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Reduce travel stress: Abolish giant carry-ons - Rob Felt

Dozens of people are clogged at the end of the loading ramp, shuffling back and forth and staring at the food service area just behind the plane's cockpit. A pair of flight attendants smile and nod at each passerby as they make their way towards the center aisle. They round the corner and peer down the cabin, taking survey of exactly what's holding up the group.

Halfway to the back of the plane there are several people playing a game of musical chairs, but with a twist. Not only do they need to navigate their own position to the window seat by making two of their closest friends get out of the way, but they have to find a place to stow their 50-pound carry-on bag.

"Oh, excuse me, I've gotta get this up there," a woman points with her head towards the ceiling. Hoisting the black vinyl brick to her shoulder, she nearly decapitates an elderly man and knocks a sleeping child awake with her rear end. Jamming the bag home, she pushes several other passenger's belongings to the side with disdain.

This scene plays out 20, 30, 40 times before the flight attendants make their way down the aisle to help the stragglers.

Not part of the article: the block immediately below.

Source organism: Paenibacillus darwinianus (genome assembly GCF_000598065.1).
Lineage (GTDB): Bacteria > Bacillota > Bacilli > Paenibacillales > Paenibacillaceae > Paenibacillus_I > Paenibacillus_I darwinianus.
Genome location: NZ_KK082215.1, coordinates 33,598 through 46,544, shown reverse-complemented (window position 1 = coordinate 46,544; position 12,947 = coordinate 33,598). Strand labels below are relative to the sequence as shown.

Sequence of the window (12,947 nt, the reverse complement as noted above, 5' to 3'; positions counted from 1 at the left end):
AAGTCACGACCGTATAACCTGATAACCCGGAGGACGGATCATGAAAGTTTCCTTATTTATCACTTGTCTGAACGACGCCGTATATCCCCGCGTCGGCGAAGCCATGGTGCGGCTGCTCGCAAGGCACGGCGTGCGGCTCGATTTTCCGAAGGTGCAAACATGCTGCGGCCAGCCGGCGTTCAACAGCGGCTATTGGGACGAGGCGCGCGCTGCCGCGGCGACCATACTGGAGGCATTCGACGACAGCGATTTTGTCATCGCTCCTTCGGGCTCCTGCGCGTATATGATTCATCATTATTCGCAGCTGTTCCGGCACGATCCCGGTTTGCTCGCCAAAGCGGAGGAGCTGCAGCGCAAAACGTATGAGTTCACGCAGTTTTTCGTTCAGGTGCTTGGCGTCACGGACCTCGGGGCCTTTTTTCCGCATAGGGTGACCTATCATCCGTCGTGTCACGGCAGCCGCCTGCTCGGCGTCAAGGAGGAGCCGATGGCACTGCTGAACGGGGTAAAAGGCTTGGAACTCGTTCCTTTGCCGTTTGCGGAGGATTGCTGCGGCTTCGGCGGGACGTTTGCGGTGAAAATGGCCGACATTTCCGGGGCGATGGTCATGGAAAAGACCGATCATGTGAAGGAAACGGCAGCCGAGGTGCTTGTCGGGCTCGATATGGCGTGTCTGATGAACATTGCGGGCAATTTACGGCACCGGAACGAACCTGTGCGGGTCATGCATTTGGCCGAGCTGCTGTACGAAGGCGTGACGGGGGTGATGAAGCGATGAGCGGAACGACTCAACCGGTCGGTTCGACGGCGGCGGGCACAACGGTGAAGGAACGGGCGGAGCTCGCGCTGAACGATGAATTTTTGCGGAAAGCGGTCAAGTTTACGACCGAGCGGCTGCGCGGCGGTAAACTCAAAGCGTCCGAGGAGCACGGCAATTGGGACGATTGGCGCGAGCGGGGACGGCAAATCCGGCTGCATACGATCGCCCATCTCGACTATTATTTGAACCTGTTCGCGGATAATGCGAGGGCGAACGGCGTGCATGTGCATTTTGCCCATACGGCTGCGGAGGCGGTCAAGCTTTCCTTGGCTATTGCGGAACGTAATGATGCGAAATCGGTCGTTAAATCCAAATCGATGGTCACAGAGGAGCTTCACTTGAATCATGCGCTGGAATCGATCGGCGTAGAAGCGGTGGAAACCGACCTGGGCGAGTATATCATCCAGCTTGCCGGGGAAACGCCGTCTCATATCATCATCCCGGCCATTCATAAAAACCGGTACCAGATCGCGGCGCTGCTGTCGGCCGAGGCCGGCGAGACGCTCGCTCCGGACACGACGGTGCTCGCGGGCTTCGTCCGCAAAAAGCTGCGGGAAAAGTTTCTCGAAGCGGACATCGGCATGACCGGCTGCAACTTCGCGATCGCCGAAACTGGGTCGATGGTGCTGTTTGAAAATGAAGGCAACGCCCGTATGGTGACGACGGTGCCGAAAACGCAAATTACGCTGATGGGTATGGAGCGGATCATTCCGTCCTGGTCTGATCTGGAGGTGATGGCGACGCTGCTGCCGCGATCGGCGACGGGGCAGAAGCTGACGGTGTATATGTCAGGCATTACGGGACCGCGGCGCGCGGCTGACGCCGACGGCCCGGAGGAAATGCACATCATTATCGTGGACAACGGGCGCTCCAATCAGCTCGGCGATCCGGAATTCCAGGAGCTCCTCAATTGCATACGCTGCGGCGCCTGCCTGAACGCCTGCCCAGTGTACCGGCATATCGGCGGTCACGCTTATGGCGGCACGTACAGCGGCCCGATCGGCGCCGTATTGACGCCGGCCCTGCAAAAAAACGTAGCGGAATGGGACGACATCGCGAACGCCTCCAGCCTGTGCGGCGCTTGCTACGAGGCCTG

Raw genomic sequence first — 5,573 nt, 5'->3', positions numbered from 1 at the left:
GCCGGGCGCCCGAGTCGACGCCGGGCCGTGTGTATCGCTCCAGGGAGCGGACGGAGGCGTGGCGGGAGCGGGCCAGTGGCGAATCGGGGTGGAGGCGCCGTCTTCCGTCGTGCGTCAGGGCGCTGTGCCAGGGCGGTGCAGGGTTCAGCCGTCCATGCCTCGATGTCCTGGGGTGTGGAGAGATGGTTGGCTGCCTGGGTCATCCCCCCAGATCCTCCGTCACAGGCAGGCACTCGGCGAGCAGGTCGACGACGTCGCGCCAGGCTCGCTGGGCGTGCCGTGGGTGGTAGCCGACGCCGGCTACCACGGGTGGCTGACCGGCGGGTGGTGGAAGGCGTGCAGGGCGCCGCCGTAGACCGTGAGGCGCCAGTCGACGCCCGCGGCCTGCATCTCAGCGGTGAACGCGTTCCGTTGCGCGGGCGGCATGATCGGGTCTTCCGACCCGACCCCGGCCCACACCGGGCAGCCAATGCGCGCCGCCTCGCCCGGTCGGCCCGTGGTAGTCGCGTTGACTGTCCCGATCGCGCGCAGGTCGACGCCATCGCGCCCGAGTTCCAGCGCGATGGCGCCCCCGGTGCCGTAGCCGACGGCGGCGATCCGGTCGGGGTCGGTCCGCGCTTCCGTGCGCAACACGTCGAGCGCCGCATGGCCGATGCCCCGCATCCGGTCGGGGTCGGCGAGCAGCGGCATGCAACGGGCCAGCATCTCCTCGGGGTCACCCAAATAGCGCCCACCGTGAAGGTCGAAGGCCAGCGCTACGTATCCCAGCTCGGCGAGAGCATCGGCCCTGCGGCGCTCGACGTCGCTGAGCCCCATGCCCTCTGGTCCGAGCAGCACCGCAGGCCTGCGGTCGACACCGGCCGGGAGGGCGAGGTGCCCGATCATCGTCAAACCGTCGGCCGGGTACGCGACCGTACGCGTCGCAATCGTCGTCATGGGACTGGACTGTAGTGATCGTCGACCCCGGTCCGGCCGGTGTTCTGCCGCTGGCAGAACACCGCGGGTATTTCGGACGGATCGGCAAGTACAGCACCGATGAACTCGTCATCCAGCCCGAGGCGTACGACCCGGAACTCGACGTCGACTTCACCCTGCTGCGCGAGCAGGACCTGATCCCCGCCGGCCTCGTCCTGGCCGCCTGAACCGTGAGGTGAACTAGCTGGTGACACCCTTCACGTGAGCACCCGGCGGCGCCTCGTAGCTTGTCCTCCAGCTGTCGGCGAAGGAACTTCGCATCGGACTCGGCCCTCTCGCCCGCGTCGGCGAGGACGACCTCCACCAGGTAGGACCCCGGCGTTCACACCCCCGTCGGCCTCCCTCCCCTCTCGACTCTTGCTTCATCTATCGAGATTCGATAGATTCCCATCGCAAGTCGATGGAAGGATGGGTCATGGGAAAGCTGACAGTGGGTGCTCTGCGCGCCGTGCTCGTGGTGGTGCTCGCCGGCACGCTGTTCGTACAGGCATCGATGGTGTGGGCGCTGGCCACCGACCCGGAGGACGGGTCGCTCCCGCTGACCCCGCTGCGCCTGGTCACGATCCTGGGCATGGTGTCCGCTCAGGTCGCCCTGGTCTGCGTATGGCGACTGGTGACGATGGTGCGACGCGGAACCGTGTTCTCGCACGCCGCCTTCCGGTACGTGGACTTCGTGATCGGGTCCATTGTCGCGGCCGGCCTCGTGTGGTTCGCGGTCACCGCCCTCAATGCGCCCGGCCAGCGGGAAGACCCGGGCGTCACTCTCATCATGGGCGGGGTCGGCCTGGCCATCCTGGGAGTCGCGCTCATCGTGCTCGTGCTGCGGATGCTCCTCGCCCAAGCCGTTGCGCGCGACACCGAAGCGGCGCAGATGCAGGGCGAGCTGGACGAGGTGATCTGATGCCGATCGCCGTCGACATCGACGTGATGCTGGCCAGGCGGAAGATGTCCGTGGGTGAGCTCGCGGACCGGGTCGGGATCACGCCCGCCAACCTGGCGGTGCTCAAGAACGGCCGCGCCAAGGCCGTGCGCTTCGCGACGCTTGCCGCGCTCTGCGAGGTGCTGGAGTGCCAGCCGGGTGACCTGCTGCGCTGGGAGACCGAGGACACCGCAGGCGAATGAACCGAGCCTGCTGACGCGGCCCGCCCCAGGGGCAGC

"I'm sorry, I'll have to take that," a flight attendant forcefully advises one of these nomad travelers. "There's no room left, I'll check that for you and you can pick it up when we land."

The in-flight crew makes their way to the front of the cabin and proceeds to demonstrate how to use a seat belt. As one suited worker does this, another walks the aisle and slams the door to each overhead compartment shut with authority. Some of them give, and the attendant needs to sandwich those gargantuan packs in even harder.

In all, this process of getting on the plane and getting securely buckled in is lengthened 10 times by the presence of the huge carry-on bags, but bustling business travelers have got to have them.

"Checking luggage takes so much time, I'm a busy-looking middle manager of a semi-important distribution company. I've got to get off this plane, grab some Starbucks and head to the Hertz Gold lot pronto," one business commuter said.

Pressing the issue may be futile, but fun.

"If everyone checked their bags, don't you think getting on the plane would be much faster, and the same amount of time you spend at baggage claim would be saved?"

"I can't worry about what every Tom, Dick and Harry is going to do. I've got a sales presentation in 45 minutes!"

As airline passengers continue to roll carry-on bags behind them that are big enough to pack themselves up in, one has to wonder... their body might actually fit in there, huh?

Rob Felt is the photographer for the Daily Herald. He can be reached at (770) 957-9161 or rfelt@henryherald.com .